In two separate cases in El Salvador, mayors are accused of heading migrant smuggling rings, a crime that, like drug trafficking, local officials in border regions are well positioned to facilitate.
Former mayor José Narciso Ramírez Ventura appeared before a judge August 2 to face charges that he led a ring that smuggled Central American migrants to the United States, La Prensa Grafica reported. He was the mayor of San Francisco Menéndez, a municipality located on El Salvador's western border with Guatemala, from 2006 to 2018.
Prosecutors accused Ramírez Ventura and two other people, Pedro Aguirre Rivas and Wilfredo Castro Morán, of heading a group of coyotes that charged migrants up to $12,000 to be smuggled across unmonitored crossing points. The group moved at least 40 people from El Salvador, Honduras and Nicaragua who sought to reach the United States, a state prosecutor told El Diario de Hoy.
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Meanwhile, another mayor in El Salvador was convicted last month of leading a separate migrant-smuggling ring. Benjamín Romeo Machuca Díaz, mayor of Concepción Batres in southeastern El Salvador, was sentenced to six years in prison.
Machuca Díaz's network charged between $3,000 and $4,000 to smuggle migrants to the United States, working with contacts in Guatemala and Mexico to ensure their passage over each border, according to a statement. The Attorney General's Office identified three to five cases in which the network had smuggled migrants out of El Salvador.
Both mayors had prior run-ins with the law. Ramírez Ventura reportedly paid over $90,000 in fines after the Attorney General's Office accused him of environmental crimes in 2016. He was cleared of the charges two years later.
Meanwhile, Machuca Díaz was arrested in 2018 on suspicion of paying $2,500 to an MS13 street gang cell to support his candidacy for mayor.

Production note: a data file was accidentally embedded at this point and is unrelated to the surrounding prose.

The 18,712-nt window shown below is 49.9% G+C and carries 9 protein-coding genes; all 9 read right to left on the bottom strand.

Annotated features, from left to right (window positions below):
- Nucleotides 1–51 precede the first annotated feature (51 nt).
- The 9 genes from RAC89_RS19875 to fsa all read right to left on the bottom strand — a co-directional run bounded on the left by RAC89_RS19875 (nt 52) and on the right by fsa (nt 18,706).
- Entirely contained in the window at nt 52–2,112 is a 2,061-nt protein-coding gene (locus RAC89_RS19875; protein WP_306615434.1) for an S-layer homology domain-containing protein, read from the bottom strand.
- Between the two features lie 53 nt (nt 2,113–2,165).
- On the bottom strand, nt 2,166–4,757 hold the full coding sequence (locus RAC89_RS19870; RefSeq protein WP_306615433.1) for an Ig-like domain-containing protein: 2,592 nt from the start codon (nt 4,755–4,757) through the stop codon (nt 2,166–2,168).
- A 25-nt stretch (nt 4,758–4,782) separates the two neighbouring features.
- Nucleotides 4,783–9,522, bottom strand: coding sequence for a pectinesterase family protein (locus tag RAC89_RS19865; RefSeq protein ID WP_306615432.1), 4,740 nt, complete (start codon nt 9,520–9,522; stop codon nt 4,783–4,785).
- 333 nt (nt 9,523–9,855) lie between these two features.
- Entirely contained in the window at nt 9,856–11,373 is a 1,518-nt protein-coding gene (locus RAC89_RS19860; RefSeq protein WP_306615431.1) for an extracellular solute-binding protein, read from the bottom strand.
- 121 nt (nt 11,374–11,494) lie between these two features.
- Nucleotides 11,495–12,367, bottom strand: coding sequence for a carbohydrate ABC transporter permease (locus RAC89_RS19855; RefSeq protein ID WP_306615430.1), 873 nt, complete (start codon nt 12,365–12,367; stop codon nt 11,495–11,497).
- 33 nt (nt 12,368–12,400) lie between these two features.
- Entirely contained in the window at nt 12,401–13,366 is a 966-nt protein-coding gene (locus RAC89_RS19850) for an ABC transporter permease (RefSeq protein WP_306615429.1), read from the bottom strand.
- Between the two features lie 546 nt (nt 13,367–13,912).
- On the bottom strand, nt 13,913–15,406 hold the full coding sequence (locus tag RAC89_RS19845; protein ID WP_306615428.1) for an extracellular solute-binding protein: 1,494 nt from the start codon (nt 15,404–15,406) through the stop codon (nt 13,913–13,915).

InSight Crime Analysis
Given the history of El Salvador's mayors being tied to criminals, it was never going to be a stretch for them to move into human smuggling – an illegal service increasingly in demand.
As Washington has long pressed El Salvador, Guatemala and Honduras to stem the flow of migrants to the US border, the business of smuggling migrants has only become more lucrative.
During field investigations to El Salvador's border regions, InSight Crime researchers found human smuggling to be highly profitable, possibly bringing in tens of millions of dollars.
With their power and access to privileged information from border officials and local authorities, mayors can easily profit from people-smuggling rings – and have done so in the past.
In 2020, Lucio Edwin Ayala Flores, the former mayor of San Antonio de La Cruz, in northern El Salvador, was sentenced to 45 years in jail for human smuggling and drug trafficking. In 2017, a mayor in the southern La Paz department received four years in prison for smuggling a migrant to the United States.
El Salvador's mayors are no strangers to criminal activity in general.
At least nine have faced charges for suspected gang ties between 2016 and 2020, including small-town mayors like Machuca Díaz.
Other mayors have been found connected to high-level drug traffickers. Most notably, Juan Umaña Samayoa, the former mayor of northwestern Metapán, was accused of being among the founders of El Salvador's Texis Cartel.
Another mayor in eastern El Salvador, José Carlos Ramírez Umanzor, was tried on drug trafficking charges after being arrested in 2017 for allegedly leading a drug ring in the Gulf of Fonseca. Ramírez Umanzor was linked to the Perrones, another powerful drug group in El Salvador.